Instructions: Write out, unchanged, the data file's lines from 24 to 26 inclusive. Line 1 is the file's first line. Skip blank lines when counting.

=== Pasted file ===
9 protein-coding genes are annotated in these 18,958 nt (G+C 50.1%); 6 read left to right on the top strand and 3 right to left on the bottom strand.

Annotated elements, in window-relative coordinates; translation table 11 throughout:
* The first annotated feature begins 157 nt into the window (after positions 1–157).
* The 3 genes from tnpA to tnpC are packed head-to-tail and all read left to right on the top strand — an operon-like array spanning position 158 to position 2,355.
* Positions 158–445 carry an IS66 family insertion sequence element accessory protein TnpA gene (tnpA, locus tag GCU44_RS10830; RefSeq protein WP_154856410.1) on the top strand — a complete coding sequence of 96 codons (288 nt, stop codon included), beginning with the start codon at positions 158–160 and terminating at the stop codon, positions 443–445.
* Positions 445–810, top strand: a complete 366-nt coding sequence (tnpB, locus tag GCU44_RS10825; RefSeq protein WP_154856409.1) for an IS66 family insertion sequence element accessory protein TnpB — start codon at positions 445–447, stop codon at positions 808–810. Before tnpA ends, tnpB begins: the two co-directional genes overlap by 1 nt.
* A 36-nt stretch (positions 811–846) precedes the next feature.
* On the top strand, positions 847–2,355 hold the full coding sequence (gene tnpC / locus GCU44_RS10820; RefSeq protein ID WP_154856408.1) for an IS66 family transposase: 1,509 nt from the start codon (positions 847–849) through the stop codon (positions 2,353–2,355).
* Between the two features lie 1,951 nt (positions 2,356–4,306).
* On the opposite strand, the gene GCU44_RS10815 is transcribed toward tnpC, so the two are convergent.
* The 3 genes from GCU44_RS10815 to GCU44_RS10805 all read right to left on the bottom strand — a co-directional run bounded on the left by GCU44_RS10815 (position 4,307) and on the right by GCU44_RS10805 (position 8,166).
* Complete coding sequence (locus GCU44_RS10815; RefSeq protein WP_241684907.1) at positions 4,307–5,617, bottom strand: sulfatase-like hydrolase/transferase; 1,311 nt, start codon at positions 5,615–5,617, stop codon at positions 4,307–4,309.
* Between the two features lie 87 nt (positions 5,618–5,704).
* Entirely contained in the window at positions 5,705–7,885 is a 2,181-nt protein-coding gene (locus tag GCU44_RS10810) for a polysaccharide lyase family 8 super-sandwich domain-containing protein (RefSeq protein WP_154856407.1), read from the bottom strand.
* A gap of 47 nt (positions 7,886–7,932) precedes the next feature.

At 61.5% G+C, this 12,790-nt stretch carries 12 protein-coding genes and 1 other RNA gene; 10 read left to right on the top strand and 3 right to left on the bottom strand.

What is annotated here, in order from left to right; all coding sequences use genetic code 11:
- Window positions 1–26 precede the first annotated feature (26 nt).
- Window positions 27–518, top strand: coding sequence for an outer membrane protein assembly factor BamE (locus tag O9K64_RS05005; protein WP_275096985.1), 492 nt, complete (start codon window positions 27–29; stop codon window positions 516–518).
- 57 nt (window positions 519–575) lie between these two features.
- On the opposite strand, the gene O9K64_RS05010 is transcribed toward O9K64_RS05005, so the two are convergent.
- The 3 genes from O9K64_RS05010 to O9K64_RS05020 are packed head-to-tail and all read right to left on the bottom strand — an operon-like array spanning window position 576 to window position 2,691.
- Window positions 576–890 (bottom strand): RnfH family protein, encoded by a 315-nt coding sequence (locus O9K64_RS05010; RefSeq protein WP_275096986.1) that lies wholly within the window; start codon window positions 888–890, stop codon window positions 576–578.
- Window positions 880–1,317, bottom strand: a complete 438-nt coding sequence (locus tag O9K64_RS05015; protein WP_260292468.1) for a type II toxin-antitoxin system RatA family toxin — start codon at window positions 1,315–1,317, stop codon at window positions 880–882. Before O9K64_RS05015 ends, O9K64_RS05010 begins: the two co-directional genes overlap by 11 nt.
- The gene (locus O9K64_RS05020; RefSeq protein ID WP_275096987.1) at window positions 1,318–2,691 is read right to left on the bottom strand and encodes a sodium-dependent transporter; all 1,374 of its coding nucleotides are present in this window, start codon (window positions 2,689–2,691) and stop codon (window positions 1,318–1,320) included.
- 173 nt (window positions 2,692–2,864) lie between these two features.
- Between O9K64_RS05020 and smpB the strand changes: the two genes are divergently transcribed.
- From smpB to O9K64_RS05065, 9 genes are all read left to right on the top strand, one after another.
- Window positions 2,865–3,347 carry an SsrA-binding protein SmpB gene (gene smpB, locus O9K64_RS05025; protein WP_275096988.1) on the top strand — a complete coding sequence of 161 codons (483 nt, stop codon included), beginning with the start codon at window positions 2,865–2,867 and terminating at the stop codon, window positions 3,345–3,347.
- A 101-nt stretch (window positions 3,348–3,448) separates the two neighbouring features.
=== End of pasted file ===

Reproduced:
- Window positions 880–1,317, bottom strand: a complete 438-nt coding sequence (locus tag O9K64_RS05015; protein WP_260292468.1) for a type II toxin-antitoxin system RatA family toxin — start codon at window positions 1,315–1,317, stop codon at window positions 880–882. Before O9K64_RS05015 ends, O9K64_RS05010 begins: the two co-directional genes overlap by 11 nt.
- The gene (locus O9K64_RS05020; RefSeq protein ID WP_275096987.1) at window positions 1,318–2,691 is read right to left on the bottom strand and encodes a sodium-dependent transporter; all 1,374 of its coding nucleotides are present in this window, start codon (window positions 2,689–2,691) and stop codon (window positions 1,318–1,320) included.
- 173 nt (window positions 2,692–2,864) lie between these two features.